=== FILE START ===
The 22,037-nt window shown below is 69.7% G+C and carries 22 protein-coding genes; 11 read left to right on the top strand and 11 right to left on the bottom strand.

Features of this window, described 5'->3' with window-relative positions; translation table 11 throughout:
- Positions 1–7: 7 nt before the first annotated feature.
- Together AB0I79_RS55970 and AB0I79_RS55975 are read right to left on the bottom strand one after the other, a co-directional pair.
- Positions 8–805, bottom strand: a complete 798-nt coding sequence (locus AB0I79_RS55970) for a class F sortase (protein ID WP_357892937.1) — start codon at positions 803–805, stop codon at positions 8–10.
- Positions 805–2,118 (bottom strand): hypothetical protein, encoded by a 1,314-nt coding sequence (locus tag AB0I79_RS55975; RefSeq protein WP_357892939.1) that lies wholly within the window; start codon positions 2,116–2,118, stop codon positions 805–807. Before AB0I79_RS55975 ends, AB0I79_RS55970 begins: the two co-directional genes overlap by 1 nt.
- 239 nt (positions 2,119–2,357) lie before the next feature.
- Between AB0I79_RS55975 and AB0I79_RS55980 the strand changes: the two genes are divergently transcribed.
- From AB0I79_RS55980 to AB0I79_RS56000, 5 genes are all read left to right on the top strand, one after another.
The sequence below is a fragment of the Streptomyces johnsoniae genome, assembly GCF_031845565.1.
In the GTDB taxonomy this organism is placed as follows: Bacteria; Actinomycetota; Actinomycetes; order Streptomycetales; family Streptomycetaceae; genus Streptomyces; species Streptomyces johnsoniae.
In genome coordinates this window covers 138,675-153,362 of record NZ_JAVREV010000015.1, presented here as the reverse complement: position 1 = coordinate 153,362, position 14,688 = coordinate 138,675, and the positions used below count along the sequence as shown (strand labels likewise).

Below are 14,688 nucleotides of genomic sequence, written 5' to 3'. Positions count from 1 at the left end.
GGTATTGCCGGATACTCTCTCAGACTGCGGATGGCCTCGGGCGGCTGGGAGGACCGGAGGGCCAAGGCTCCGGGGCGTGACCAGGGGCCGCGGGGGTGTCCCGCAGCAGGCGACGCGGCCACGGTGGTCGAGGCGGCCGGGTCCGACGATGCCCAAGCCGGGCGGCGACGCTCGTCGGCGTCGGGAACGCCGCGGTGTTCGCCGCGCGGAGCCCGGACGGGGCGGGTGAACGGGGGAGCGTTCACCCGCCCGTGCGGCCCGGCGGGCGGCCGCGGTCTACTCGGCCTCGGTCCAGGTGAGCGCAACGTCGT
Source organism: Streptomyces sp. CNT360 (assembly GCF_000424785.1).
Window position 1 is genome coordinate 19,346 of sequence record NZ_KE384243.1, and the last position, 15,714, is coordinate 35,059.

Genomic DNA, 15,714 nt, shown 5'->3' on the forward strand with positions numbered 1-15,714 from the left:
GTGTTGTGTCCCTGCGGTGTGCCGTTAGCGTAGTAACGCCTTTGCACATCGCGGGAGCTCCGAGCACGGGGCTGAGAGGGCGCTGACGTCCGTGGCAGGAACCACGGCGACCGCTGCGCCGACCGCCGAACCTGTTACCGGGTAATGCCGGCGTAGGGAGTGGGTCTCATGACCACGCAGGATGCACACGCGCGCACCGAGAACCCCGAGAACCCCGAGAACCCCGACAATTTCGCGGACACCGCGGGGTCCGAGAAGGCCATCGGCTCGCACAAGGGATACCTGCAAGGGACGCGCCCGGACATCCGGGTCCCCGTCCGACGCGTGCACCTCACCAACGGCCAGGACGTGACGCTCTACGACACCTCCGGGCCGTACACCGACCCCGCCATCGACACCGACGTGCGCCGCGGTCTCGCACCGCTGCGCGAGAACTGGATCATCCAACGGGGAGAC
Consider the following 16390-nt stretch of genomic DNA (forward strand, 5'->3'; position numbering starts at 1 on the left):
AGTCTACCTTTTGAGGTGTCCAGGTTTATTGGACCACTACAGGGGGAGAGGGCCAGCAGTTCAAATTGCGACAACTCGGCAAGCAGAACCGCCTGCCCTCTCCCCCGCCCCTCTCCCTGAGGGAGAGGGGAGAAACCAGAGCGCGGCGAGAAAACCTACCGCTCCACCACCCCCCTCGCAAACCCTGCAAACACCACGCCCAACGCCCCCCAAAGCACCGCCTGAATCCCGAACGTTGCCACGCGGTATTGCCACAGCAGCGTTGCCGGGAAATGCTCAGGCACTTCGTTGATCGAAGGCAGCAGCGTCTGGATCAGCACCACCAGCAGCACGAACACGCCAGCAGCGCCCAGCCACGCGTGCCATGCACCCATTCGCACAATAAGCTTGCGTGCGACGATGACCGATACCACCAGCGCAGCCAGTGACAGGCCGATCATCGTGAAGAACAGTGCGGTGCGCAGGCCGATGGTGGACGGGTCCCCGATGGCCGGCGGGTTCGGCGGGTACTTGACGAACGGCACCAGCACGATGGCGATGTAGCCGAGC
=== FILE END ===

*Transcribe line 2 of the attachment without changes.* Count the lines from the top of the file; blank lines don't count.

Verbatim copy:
Features of this window, described 5'->3' with window-relative positions; translation table 11 throughout: